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StrongHearts Native Helpline Celebrates Third Year in Service

 In Domestic Violence Awareness, Domestic Violence in Indian Country, Services for Native Survivors

On March 6, 2020, StrongHearts Native Helpline (SHNH) marked its third year of operation by providing a safe, anonymous and confidential helpline for American Indians and Alaska Natives affected by domestic violence. Over 5,057 callers have been served in the three years of operation.

In the Beginning

“StrongHearts came to fruition with support and in partnership with National Domestic Violence Hotline (NDVH) as well as the National Indigenous Women’s Resource Center (NIWRC),” explained Lori Jump, StrongHearts Director.  The Hotline and NIWRC played vital roles in establishing the StrongHearts Helpline.

StrongHearts defined their mission to restore power to Native Americans impacted by domestic violence by weaving a braid of safety, sovereignty and support. StrongHearts envisions a return to traditional lifeways where all relations are safe, violence eradicated and sacredness restored.

“In its first year of operation, staff was recruited from all corners of the United States,” said Jump. “In the second year of operation, we established our home office in the Twin Cities area of Minnesota. Minnesota is home to eleven tribal Nations, which is important to us as a Native American organization. Minnesota also has a long history of being a leader in the domestic violence field. Entering our third year, we look forward to expanding.”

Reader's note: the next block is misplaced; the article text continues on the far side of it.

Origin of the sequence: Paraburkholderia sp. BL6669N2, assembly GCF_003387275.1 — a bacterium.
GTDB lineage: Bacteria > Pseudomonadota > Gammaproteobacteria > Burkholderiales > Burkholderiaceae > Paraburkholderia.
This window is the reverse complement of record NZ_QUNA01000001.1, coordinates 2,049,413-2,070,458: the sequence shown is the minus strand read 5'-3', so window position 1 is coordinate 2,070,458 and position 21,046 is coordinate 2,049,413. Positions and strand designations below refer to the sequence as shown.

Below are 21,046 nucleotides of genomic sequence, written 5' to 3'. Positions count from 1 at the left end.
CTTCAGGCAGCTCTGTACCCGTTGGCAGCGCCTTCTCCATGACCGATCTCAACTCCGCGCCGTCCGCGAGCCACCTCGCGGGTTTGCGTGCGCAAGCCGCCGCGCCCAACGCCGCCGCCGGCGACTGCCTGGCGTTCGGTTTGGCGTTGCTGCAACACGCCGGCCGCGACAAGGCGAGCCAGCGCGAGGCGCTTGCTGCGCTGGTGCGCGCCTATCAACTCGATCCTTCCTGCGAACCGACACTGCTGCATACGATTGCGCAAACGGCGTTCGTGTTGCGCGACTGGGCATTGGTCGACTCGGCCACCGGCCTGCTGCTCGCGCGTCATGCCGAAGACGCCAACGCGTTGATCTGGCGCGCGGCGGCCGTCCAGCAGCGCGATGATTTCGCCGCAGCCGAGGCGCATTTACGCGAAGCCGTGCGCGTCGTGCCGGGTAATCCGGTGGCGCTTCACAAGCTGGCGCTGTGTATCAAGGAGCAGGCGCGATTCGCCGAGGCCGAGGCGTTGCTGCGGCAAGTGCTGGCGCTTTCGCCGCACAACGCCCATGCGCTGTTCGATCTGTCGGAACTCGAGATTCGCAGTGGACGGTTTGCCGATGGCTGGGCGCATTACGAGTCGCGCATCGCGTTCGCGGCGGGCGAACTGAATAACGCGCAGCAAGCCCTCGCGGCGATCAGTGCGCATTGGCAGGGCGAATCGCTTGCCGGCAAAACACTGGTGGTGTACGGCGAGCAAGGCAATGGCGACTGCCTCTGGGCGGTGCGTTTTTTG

On the Horizon

“We’ve come a long way since the start but we still have a long way to go,” said Jump. “We were tasked with developing a helpline that would meet the unique needs of Native populations and recognized cultural sensitivity was a key component to building trust within Native communities.”

American Indians and Alaska Natives face many barriers to safety and justice including geographical isolation and distrust of law enforcement. A complicated judicial system with cross-jurisdictional issues is another barrier to seeking help and/or reporting when a crime has occurred.

“We are taking calls, sharing resources and providing access to services that promote healing,” concluded Jump. “We continue to grow and look forward to meeting the needs of Native Americans and Alaskan Natives in the years ahead.”

Important Statistics

More than 4 in 5 Native Americans have experienced violence in their lifetime. (NIJ)

More than 1 in 2 Native women (55.5%) and 1 in 3 Native men (43.2%) have experienced physical violence by intimate partners in their lifetime. (NIJ)

For Native victims of physical intimate partner violence, stalking, and sexual violence, 2 in 5 Native women (38.2%) and 1 in 6 Native men (16.9%) were unable to get the services they needed. (NIJ)

Native women and men are five times as likely to have experienced physical violence by a non-Native intimate partner as compared to non-natives. (NIJ)

Native women and men are: • 2 times more likely to experience rape/sexual assault • 2.5 times more likely to experience violent crimes (NIJ)

Homicide is a leading cause of death for Native women. (CDC)

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